The Salvation Army's kettle campaign is its largest fundraiser of the year. Funds raised locally, such as the Stop and Shop donations, are earmarked for use on Martha's Vineyard. "This winter we're probably going to be concentrating more on people that need financial assistance for fuel and electricity, and basic necessities," Mr. Reinhardsen said.
According to Detective Santon's police report, the donation canister was stolen on the night of November 29 and not reported missing until December 2, because of confusion about whether someone from Salvation Army had picked it up. The bright red metal bucket had the Salvation Army name and logo on top, and a clasp on the lid secured with a padlock.
Stop and Shop assistant manager Sara Reed said she contacted the Salvation Army office before November 29, about coming by to get the bucket because it was so full that a $20 bill was sticking out of the slot on top, the police report noted.
Although off-duty on the night of November 29, Ms. Reed entered the store shortly before the theft occurred. She said she recognized Mr. Cavanaugh as she walked past him and the other two men standing near the courtesy desk.
When Ms. Reed came in to work the dayshift on Sunday, November 30, she did not see the donation kettle on the courtesy desk. At first she thought Salvation Army volunteers had picked it up, but when she called to check, she found out it was missing.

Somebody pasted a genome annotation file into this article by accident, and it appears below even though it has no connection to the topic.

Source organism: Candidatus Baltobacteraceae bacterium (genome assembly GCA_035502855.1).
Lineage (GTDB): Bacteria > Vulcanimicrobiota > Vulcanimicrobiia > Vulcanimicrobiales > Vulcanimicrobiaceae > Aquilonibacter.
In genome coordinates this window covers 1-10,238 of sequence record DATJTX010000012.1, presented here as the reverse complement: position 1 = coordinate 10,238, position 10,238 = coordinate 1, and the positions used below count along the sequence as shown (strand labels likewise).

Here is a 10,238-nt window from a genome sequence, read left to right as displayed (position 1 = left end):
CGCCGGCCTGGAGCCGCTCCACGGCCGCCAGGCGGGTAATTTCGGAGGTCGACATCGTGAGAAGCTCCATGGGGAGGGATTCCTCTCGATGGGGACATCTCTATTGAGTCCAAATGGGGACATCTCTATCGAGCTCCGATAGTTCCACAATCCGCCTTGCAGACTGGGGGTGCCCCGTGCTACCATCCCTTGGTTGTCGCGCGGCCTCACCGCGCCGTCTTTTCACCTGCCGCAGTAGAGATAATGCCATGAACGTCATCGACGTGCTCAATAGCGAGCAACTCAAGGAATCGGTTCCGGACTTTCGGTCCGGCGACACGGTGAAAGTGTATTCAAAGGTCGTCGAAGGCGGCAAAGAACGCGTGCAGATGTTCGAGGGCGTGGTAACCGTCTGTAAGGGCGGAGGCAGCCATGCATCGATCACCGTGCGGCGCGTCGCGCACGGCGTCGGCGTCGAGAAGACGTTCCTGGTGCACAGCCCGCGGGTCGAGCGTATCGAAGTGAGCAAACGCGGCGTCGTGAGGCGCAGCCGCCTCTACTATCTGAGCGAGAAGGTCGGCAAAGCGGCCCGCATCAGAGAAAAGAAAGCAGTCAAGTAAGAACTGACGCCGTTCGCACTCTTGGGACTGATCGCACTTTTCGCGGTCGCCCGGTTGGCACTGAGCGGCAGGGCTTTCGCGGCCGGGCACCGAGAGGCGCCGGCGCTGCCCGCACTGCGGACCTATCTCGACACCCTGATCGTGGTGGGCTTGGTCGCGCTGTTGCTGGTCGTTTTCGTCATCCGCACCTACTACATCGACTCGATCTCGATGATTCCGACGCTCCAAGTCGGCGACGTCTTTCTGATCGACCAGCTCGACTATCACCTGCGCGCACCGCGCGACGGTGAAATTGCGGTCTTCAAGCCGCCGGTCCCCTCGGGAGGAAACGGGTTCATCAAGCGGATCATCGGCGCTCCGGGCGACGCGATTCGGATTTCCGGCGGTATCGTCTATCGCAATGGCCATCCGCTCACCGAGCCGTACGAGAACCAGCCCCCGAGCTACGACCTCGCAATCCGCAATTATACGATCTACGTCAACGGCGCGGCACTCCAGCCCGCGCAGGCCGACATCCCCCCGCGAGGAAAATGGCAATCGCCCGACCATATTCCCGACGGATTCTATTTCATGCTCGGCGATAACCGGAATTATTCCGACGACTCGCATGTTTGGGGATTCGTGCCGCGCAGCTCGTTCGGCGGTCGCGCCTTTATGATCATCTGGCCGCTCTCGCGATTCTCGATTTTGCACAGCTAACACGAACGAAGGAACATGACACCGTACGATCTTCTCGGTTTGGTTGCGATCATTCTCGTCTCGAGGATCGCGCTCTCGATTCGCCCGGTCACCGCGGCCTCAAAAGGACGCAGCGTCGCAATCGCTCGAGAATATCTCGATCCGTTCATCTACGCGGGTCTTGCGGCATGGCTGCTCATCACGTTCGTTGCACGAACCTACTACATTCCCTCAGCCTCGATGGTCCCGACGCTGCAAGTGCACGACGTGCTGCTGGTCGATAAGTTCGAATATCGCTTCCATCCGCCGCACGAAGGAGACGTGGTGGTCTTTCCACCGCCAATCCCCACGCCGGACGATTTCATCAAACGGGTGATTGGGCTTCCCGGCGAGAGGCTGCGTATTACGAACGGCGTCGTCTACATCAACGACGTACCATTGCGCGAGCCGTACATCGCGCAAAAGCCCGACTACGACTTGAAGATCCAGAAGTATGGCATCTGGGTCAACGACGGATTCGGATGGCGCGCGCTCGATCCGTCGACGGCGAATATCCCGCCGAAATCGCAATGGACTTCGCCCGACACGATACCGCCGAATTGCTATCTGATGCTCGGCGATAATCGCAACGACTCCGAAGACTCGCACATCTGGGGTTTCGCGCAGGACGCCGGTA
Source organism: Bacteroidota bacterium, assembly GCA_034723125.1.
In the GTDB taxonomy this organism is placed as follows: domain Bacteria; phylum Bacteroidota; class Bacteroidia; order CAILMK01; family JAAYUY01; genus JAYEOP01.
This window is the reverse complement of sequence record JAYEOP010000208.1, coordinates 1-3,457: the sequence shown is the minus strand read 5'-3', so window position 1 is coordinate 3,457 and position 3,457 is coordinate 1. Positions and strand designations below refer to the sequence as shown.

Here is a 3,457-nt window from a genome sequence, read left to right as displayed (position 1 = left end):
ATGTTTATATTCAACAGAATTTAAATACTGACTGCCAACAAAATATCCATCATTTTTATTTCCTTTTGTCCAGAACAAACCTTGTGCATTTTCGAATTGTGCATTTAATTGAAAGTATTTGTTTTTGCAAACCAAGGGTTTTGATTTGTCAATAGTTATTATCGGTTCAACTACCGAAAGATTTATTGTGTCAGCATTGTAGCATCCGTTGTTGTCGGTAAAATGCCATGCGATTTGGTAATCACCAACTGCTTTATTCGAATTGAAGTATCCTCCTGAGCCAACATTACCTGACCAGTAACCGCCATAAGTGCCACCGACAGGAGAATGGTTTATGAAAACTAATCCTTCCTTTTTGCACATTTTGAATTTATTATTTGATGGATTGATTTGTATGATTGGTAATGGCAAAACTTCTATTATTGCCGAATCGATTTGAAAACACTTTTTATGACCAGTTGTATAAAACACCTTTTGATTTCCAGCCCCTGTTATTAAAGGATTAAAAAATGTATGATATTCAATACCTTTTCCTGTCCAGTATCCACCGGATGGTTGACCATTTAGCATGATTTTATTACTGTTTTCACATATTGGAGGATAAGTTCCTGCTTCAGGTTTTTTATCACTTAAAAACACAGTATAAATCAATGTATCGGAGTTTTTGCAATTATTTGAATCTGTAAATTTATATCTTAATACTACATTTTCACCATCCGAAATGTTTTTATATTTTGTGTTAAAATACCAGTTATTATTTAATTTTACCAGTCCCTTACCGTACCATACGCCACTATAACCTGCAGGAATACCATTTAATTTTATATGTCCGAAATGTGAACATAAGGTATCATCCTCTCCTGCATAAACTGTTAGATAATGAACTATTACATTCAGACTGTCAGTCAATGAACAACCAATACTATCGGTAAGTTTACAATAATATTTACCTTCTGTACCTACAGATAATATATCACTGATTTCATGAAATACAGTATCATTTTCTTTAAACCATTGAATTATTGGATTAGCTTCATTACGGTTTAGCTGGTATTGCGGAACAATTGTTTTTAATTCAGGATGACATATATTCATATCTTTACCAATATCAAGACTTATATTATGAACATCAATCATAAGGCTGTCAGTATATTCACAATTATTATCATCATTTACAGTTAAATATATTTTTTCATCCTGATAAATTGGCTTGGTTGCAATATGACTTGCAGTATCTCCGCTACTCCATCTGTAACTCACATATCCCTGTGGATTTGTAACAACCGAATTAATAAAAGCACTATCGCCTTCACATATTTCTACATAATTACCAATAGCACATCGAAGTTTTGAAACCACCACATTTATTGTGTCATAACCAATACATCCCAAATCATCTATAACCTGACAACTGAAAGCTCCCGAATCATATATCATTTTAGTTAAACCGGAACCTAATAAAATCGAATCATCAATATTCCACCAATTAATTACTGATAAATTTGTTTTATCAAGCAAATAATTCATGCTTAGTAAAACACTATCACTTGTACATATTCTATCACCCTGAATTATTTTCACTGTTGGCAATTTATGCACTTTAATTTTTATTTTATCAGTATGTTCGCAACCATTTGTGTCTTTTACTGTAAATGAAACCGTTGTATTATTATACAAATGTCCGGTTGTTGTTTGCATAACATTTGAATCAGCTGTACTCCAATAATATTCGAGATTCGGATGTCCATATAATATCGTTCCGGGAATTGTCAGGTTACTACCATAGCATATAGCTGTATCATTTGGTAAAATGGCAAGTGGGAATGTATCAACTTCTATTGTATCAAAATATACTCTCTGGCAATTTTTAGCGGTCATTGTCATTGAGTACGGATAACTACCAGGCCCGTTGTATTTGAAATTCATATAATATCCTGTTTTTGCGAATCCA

That led Ms. Reed and Stop and Shop manager Sam Koohy to review the store's surveillance footage, starting with the evening of November 29. Based on what they saw, they called the Tisbury police on December 2.
When they showed the video to Detective Santon, he recognized Mr. Cavanaugh and Mr. Wey, but not Mr. Brymer, as they stood and talked at the courtesy desk. When the clerk turned her back, the video captured the sight of Mr. Brymer slipping the left side of his coat around the Salvation Army bucket and sliding it off the counter.
He then turned toward the security camera and opened his jacket to show the concealed bucket to Mr. Cavanaugh and Mr. Wey, while they all laughed, the police report said.